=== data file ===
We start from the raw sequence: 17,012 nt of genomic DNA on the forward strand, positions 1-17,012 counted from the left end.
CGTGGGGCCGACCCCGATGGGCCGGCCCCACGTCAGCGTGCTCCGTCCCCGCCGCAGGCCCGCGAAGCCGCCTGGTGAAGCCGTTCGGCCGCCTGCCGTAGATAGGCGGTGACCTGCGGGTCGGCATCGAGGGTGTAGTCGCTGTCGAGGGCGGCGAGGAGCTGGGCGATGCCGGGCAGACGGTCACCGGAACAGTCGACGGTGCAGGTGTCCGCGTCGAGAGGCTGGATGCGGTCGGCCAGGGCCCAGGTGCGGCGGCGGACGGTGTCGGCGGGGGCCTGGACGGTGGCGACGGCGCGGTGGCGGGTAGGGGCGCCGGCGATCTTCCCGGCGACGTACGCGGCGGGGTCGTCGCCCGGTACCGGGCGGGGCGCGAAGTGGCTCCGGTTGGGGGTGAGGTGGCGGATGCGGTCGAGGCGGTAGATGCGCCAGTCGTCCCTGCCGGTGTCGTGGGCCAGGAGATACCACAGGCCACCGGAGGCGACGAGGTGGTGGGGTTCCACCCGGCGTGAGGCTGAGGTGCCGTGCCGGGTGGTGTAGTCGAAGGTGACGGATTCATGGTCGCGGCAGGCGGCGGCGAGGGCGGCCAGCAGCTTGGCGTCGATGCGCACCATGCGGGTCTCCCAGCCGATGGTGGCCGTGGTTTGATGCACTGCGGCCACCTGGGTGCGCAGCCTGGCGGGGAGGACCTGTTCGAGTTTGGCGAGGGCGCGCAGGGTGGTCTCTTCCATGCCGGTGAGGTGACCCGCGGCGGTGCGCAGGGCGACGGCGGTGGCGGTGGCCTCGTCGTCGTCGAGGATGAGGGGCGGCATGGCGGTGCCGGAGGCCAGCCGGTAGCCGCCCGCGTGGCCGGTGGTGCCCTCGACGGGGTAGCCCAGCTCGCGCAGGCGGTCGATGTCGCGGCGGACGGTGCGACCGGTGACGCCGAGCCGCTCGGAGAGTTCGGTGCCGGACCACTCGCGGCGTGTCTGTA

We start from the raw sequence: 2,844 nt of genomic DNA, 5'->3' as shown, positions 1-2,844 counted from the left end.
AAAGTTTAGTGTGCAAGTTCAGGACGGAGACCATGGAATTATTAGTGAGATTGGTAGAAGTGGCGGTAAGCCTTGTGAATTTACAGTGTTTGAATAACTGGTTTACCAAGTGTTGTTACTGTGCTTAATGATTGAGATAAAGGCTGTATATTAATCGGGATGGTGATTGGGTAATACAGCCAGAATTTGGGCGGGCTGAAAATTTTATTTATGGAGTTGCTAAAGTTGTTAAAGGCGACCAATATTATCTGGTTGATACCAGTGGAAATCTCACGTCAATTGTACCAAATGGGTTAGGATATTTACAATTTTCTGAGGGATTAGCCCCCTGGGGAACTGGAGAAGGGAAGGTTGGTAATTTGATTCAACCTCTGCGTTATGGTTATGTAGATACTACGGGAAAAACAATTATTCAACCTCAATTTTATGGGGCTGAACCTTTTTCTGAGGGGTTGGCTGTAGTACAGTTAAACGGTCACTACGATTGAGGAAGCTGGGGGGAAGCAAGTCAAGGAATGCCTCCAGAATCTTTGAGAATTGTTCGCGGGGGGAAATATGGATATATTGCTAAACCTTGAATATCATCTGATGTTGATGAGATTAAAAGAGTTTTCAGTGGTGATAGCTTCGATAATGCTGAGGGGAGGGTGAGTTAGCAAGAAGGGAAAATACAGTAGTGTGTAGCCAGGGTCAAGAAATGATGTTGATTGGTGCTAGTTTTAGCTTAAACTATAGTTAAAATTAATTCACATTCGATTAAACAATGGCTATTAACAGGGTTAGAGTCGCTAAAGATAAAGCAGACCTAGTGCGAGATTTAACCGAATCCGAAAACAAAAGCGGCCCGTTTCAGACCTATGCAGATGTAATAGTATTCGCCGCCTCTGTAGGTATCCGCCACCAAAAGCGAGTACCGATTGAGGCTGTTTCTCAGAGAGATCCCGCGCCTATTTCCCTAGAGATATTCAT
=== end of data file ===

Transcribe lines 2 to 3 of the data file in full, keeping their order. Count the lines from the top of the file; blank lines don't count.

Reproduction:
CGTGGGGCCGACCCCGATGGGCCGGCCCCACGTCAGCGTGCTCCGTCCCCGCCGCAGGCCCGCGAAGCCGCCTGGTGAAGCCGTTCGGCCGCCTGCCGTAGATAGGCGGTGACCTGCGGGTCGGCATCGAGGGTGTAGTCGCTGTCGAGGGCGGCGAGGAGCTGGGCGATGCCGGGCAGACGGTCACCGGAACAGTCGACGGTGCAGGTGTCCGCGTCGAGAGGCTGGATGCGGTCGGCCAGGGCCCAGGTGCGGCGGCGGACGGTGTCGGCGGGGGCCTGGACGGTGGCGACGGCGCGGTGGCGGGTAGGGGCGCCGGCGATCTTCCCGGCGACGTACGCGGCGGGGTCGTCGCCCGGTACCGGGCGGGGCGCGAAGTGGCTCCGGTTGGGGGTGAGGTGGCGGATGCGGTCGAGGCGGTAGATGCGCCAGTCGTCCCTGCCGGTGTCGTGGGCCAGGAGATACCACAGGCCACCGGAGGCGACGAGGTGGTGGGGTTCCACCCGGCGTGAGGCTGAGGTGCCGTGCCGGGTGGTGTAGTCGAAGGTGACGGATTCATGGTCGCGGCAGGCGGCGGCGAGGGCGGCCAGCAGCTTGGCGTCGATGCGCACCATGCGGGTCTCCCAGCCGATGGTGGCCGTGGTTTGATGCACTGCGGCCACCTGGGTGCGCAGCCTGGCGGGGAGGACCTGTTCGAGTTTGGCGAGGGCGCGCAGGGTGGTCTCTTCCATGCCGGTGAGGTGACCCGCGGCGGTGCGCAGGGCGACGGCGGTGGCGGTGGCCTCGTCGTCGTCGAGGATGAGGGGCGGCATGGCGGTGCCGGAGGCCAGCCGGTAGCCGCCCGCGTGGCCGGTGGTGCCCTCGACGGGGTAGCCCAGCTCGCGCAGGCGGTCGATGTCGCGGCGGACGGTGCGACCGGTGACGCCGAGCCGCTCGGAGAGTTCGGTGCCGGACCACTCGCGGCGTGTCTGTA

We start from the raw sequence: 2,844 nt of genomic DNA, 5'->3' as shown, positions 1-2,844 counted from the left end.